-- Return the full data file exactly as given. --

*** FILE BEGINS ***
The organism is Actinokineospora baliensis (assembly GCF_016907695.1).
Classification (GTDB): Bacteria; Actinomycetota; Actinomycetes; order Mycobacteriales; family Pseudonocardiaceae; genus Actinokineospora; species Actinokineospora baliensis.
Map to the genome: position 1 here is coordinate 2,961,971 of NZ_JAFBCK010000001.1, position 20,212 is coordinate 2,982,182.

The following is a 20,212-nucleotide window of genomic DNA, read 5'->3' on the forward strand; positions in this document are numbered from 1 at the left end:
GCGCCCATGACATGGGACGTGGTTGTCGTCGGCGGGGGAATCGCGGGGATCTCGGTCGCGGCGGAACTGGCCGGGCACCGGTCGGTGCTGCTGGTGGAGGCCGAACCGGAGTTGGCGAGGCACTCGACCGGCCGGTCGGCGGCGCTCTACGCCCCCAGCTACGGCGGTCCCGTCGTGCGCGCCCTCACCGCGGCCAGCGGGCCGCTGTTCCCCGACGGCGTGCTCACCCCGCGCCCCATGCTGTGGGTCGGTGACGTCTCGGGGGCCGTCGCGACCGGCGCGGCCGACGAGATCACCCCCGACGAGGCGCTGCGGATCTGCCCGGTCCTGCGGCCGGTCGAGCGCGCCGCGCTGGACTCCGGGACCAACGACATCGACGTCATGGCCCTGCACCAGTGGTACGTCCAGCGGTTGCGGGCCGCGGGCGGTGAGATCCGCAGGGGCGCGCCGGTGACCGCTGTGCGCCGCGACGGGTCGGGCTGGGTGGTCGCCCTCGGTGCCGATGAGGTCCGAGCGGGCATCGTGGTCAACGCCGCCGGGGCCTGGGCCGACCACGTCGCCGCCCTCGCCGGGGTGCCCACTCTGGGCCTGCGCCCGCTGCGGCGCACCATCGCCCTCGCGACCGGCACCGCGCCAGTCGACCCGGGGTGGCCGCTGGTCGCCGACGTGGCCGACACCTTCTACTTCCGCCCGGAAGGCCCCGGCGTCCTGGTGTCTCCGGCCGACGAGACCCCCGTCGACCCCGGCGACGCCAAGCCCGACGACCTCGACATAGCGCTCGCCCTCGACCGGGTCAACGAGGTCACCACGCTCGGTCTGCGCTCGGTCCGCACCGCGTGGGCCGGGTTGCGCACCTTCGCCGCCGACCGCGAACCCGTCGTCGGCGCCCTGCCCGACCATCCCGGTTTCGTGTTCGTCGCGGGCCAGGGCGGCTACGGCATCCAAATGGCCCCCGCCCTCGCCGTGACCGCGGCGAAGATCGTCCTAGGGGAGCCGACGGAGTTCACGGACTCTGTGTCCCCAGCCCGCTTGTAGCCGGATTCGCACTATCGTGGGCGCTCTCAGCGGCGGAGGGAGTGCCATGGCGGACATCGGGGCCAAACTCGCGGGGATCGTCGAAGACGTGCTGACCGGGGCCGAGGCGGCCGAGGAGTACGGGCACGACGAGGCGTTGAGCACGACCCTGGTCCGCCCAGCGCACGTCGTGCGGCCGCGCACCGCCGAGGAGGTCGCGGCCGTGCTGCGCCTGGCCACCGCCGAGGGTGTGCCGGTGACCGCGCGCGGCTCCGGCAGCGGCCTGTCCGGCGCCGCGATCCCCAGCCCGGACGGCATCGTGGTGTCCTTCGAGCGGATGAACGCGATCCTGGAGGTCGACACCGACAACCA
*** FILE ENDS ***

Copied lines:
The organism is Actinokineospora baliensis (assembly GCF_016907695.1).
Classification (GTDB): Bacteria; Actinomycetota; Actinomycetes; order Mycobacteriales; family Pseudonocardiaceae; genus Actinokineospora; species Actinokineospora baliensis.
Map to the genome: position 1 here is coordinate 2,961,971 of NZ_JAFBCK010000001.1, position 20,212 is coordinate 2,982,182.

The following is a 20,212-nucleotide window of genomic DNA, read 5'->3' on the forward strand; positions in this document are numbered from 1 at the left end:
GCGCCCATGACATGGGACGTGGTTGTCGTCGGCGGGGGAATCGCGGGGATCTCGGTCGCGGCGGAACTGGCCGGGCACCGGTCGGTGCTGCTGGTGGAGGCCGAACCGGAGTTGGCGAGGCACTCGACCGGCCGGTCGGCGGCGCTCTACGCCCCCAGCTACGGCGGTCCCGTCGTGCGCGCCCTCACCGCGGCCAGCGGGCCGCTGTTCCCCGACGGCGTGCTCACCCCGCGCCCCATGCTGTGGGTCGGTGACGTCTCGGGGGCCGTCGCGACCGGCGCGGCCGACGAGATCACCCCCGACGAGGCGCTGCGGATCTGCCCGGTCCTGCGGCCGGTCGAGCGCGCCGCGCTGGACTCCGGGACCAACGACATCGACGTCATGGCCCTGCACCAGTGGTACGTCCAGCGGTTGCGGGCCGCGGGCGGTGAGATCCGCAGGGGCGCGCCGGTGACCGCTGTGCGCCGCGACGGGTCGGGCTGGGTGGTCGCCCTCGGTGCCGATGAGGTCCGAGCGGGCATCGTGGTCAACGCCGCCGGGGCCTGGGCCGACCACGTCGCCGCCCTCGCCGGGGTGCCCACTCTGGGCCTGCGCCCGCTGCGGCGCACCATCGCCCTCGCGACCGGCACCGCGCCAGTCGACCCGGGGTGGCCGCTGGTCGCCGACGTGGCCGACACCTTCTACTTCCGCCCGGAAGGCCCCGGCGTCCTGGTGTCTCCGGCCGACGAGACCCCCGTCGACCCCGGCGACGCCAAGCCCGACGACCTCGACATAGCGCTCGCCCTCGACCGGGTCAACGAGGTCACCACGCTCGGTCTGCGCTCGGTCCGCACCGCGTGGGCCGGGTTGCGCACCTTCGCCGCCGACCGCGAACCCGTCGTCGGCGCCCTGCCCGACCATCCCGGTTTCGTGTTCGTCGCGGGCCAGGGCGGCTACGGCATCCAAATGGCCCCCGCCCTCGCCGTGACCGCGGCGAAGATCGTCCTAGGGGAGCCGACGGAGTTCACGGACTCTGTGTCCCCAGCCCGCTTGTAGCCGGATTCGCACTATCGTGGGCGCTCTCAGCGGCGGAGGGAGTGCCATGGCGGACATCGGGGCCAAACTCGCGGGGATCGTCGAAGACGTGCTGACCGGGGCCGAGGCGGCCGAGGAGTACGGGCACGACGAGGCGTTGAGCACGACCCTGGTCCGCCCAGCGCACGTCGTGCGGCCGCGCACCGCCGAGGAGGTCGCGGCCGTGCTGCGCCTGGCCACCGCCGAGGGTGTGCCGGTGACCGCGCGCGGCTCCGGCAGCGGCCTGTCCGGCGCCGCGATCCCCAGCCCGGACGGCATCGTGGTGTCCTTCGAGCGGATGAACGCGATCCTGGAGGTCGACACCGACAACCA